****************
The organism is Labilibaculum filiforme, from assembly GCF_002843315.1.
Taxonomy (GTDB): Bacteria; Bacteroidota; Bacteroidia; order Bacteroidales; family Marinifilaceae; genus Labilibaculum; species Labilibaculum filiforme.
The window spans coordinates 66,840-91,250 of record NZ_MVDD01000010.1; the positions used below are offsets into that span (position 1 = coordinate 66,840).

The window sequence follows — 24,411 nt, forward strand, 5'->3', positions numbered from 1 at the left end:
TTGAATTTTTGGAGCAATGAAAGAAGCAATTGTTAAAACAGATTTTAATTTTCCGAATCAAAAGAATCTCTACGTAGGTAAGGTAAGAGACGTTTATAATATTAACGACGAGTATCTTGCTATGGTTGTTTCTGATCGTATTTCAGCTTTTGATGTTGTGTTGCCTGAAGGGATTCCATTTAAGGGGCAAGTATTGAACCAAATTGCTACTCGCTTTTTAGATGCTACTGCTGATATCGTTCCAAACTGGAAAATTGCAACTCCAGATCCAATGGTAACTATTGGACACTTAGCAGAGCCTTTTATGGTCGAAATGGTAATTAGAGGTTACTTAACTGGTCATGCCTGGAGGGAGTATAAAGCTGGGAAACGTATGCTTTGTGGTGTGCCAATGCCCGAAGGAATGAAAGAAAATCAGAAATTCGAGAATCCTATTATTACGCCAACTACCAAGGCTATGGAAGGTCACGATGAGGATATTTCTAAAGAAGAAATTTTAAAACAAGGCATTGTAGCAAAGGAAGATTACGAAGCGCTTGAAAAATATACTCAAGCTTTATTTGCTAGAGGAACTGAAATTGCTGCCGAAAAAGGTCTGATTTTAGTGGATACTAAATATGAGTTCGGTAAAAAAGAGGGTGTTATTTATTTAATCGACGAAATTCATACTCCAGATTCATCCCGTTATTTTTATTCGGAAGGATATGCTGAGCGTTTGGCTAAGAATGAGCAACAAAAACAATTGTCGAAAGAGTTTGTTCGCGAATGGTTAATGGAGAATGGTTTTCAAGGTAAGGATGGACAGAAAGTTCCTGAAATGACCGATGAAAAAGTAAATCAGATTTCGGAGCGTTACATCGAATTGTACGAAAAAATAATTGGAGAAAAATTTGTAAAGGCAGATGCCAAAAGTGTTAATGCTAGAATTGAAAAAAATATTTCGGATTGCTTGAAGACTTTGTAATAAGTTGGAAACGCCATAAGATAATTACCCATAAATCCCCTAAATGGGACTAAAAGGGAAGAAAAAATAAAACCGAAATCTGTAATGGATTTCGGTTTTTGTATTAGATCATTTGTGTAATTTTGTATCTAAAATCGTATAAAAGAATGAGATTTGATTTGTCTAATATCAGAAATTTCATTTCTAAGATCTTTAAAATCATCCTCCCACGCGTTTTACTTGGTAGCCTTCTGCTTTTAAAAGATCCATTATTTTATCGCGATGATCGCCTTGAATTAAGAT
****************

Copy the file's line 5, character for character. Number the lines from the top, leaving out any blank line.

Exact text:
TTGAATTTTTGGAGCAATGAAAGAAGCAATTGTTAAAACAGATTTTAATTTTCCGAATCAAAAGAATCTCTACGTAGGTAAGGTAAGAGACGTTTATAATATTAACGACGAGTATCTTGCTATGGTTGTTTCTGATCGTATTTCAGCTTTTGATGTTGTGTTGCCTGAAGGGATTCCATTTAAGGGGCAAGTATTGAACCAAATTGCTACTCGCTTTTTAGATGCTACTGCTGATATCGTTCCAAACTGGAAAATTGCAACTCCAGATCCAATGGTAACTATTGGACACTTAGCAGAGCCTTTTATGGTCGAAATGGTAATTAGAGGTTACTTAACTGGTCATGCCTGGAGGGAGTATAAAGCTGGGAAACGTATGCTTTGTGGTGTGCCAATGCCCGAAGGAATGAAAGAAAATCAGAAATTCGAGAATCCTATTATTACGCCAACTACCAAGGCTATGGAAGGTCACGATGAGGATATTTCTAAAGAAGAAATTTTAAAACAAGGCATTGTAGCAAAGGAAGATTACGAAGCGCTTGAAAAATATACTCAAGCTTTATTTGCTAGAGGAACTGAAATTGCTGCCGAAAAAGGTCTGATTTTAGTGGATACTAAATATGAGTTCGGTAAAAAAGAGGGTGTTATTTATTTAATCGACGAAATTCATACTCCAGATTCATCCCGTTATTTTTATTCGGAAGGATATGCTGAGCGTTTGGCTAAGAATGAGCAACAAAAACAATTGTCGAAAGAGTTTGTTCGCGAATGGTTAATGGAGAATGGTTTTCAAGGTAAGGATGGACAGAAAGTTCCTGAAATGACCGATGAAAAAGTAAATCAGATTTCGGAGCGTTACATCGAATTGTACGAAAAAATAATTGGAGAAAAATTTGTAAAGGCAGATGCCAAAAGTGTTAATGCTAGAATTGAAAAAAATATTTCGGATTGCTTGAAGACTTTGTAATAAGTTGGAAACGCCATAAGATAATTACCCATAAATCCCCTAAATGGGACTAAAAGGGAAGAAAAAATAAAACCGAAATCTGTAATGGATTTCGGTTTTTGTATTAGATCATTTGTGTAATTTTGTATCTAAAATCGTATAAAAGAATGAGATTTGATTTGTCTAATATCAGAAATTTCATTTCTAAGATCTTTAAAATCATCCTCCCACGCGTTTTACTTGGTAGCCTTCTGCTTTTAAAAGATCCATTATTTTATCGCGATGATCGCCTTGAATTAAGAT